Book Chapter

"How did the serpent of inconsistency enter Frege's paradise?"



Wright C (2019) "How did the serpent of inconsistency enter Frege's paradise?". In: Ebert PA & Rossberg M (eds.) Essays on Frege's Basic Laws of Arithmetic. Oxford UK: Oxford University Press, pp. 411-436.

My project here is the appraisal of Michael Dummett's diagnosis that the inconsistency of Frege’s system in Grundgesetze is attributable to his neglect of the indefinite extensibility of fundamental mathematical concepts. I address a problem that obscures the usual intuitive characterisations of the notion of indefinite extensibility, and offer thereby what I believe to be the correct characterisation of the notion. En passant, some issues are reviewed about the "size" of indefinitely extensible concepts. And that will bring us into position to scrutinise the connections of the notion as characterised with paradox, and specifically the paradox that Russell found for Frege’s Basic Law V. It will be argued that Dummett’s diagnosis is apt for the Burali-Forti paradox, wrong for Cantor’s paradox, and correct for the paradox inherent in Law V only on the assumption that full classical imperative higher-order logic is indeed wholly logical.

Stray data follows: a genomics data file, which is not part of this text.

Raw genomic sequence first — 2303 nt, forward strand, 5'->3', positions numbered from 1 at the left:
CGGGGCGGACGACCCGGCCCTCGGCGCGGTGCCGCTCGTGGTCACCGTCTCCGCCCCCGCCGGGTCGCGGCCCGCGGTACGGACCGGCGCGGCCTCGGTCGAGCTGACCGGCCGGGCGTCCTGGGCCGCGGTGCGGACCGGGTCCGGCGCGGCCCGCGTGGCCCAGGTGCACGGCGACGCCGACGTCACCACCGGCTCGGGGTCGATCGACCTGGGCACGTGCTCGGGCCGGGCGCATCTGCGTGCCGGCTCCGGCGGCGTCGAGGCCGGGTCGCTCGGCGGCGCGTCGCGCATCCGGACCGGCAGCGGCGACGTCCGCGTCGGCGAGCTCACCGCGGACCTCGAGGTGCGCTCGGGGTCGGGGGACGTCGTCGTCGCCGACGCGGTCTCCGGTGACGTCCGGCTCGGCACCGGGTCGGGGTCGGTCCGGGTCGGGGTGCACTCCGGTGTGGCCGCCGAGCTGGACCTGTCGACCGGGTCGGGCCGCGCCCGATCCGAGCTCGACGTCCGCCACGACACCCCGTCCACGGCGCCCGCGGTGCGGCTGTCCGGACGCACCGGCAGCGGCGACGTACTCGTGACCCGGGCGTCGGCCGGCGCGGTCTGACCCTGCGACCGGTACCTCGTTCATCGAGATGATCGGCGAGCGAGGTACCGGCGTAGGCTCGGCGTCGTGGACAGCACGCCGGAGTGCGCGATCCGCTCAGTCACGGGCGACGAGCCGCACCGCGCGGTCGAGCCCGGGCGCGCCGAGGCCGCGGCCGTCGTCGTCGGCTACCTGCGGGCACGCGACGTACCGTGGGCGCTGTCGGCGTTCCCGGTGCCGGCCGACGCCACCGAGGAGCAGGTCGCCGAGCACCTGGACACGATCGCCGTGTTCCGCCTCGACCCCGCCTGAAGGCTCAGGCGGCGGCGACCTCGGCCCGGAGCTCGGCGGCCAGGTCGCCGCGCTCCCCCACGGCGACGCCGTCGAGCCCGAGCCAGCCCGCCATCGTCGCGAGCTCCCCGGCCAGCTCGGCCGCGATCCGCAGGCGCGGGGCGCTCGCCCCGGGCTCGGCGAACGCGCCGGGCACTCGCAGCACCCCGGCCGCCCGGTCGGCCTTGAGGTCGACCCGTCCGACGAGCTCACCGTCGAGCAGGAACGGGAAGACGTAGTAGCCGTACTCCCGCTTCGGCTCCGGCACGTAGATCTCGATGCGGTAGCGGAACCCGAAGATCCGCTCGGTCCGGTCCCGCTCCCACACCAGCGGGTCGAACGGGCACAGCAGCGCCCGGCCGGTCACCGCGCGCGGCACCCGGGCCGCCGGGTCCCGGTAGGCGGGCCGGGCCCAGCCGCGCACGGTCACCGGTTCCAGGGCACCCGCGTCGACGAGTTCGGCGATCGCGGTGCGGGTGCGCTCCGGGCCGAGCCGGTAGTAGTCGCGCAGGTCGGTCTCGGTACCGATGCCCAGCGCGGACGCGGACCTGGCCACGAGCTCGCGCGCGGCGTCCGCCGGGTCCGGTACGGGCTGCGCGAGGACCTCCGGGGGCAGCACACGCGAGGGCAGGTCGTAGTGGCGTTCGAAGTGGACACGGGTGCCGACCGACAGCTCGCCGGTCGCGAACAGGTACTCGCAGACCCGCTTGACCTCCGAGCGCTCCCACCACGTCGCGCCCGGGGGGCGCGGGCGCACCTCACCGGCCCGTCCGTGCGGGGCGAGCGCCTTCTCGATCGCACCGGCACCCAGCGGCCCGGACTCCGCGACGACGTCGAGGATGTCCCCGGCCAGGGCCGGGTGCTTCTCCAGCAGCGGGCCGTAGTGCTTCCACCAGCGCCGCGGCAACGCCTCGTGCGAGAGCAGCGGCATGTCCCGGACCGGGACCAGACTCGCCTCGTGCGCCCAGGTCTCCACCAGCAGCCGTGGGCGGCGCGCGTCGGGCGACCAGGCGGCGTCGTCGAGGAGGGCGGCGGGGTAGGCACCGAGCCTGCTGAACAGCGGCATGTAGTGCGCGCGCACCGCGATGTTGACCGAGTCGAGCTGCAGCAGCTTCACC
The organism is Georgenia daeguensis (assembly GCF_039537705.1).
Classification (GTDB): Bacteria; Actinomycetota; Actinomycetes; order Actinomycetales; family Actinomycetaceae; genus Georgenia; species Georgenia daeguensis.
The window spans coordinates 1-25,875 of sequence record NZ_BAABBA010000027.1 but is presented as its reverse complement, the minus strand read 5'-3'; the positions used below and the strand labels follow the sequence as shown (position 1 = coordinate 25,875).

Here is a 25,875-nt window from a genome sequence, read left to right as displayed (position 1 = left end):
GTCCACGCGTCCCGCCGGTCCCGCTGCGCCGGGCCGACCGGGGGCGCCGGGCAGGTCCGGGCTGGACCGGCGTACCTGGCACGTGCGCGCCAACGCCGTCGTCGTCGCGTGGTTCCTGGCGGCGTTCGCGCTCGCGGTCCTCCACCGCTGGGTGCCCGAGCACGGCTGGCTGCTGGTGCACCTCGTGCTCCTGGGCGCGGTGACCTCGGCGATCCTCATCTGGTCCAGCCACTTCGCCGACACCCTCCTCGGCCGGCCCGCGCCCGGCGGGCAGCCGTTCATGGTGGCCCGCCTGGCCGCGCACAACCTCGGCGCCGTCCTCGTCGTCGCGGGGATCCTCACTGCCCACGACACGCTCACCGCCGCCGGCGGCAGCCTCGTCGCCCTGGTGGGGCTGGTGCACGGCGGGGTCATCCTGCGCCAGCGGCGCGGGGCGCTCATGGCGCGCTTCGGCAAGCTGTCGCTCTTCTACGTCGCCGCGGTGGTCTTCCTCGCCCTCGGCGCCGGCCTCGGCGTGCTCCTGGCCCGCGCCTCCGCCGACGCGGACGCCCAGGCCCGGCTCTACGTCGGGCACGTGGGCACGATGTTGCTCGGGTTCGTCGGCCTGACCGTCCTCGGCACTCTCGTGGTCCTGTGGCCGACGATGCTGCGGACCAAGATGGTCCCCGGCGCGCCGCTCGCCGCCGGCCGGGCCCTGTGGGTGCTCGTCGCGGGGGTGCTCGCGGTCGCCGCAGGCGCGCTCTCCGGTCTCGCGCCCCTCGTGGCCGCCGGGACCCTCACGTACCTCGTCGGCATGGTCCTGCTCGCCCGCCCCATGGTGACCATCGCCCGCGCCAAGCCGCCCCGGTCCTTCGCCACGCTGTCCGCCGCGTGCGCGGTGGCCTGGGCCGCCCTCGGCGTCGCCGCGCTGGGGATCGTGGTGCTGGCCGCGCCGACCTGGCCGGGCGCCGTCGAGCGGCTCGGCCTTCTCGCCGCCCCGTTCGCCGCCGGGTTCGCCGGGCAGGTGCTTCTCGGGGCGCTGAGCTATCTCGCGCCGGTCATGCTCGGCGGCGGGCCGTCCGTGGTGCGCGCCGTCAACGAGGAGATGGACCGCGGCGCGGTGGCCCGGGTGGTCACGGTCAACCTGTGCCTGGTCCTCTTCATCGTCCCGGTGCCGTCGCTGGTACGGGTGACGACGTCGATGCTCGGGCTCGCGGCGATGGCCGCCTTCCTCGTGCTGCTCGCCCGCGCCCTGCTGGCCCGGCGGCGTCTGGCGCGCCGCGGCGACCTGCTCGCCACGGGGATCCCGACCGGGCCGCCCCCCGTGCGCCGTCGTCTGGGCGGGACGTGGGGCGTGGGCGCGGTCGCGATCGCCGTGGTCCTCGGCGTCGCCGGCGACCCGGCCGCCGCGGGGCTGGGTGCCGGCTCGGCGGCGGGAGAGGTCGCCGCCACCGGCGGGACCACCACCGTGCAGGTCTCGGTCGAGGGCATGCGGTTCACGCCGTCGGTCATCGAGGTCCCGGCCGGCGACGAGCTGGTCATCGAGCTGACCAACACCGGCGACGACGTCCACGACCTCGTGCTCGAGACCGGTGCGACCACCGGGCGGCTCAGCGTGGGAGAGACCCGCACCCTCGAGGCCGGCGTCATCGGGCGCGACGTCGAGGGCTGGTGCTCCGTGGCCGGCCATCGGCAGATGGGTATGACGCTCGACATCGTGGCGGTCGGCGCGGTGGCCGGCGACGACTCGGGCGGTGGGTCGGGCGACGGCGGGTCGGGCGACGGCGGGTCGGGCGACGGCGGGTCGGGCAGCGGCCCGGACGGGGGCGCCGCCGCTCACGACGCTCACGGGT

Indefinite Extensibility; Russell's Paradox; Burai-Forti Paradox; Cantor's Paradox;Higher-Order Logic

Publication date15/09/2019
Publication date online29/08/2019
PublisherOxford University Press
Publisher URL…0&lang=en&cc=gb#
Place of publicationOxford UK

People (1)


Professor Crispin Wright

Professor Crispin Wright

Professor, Philosophy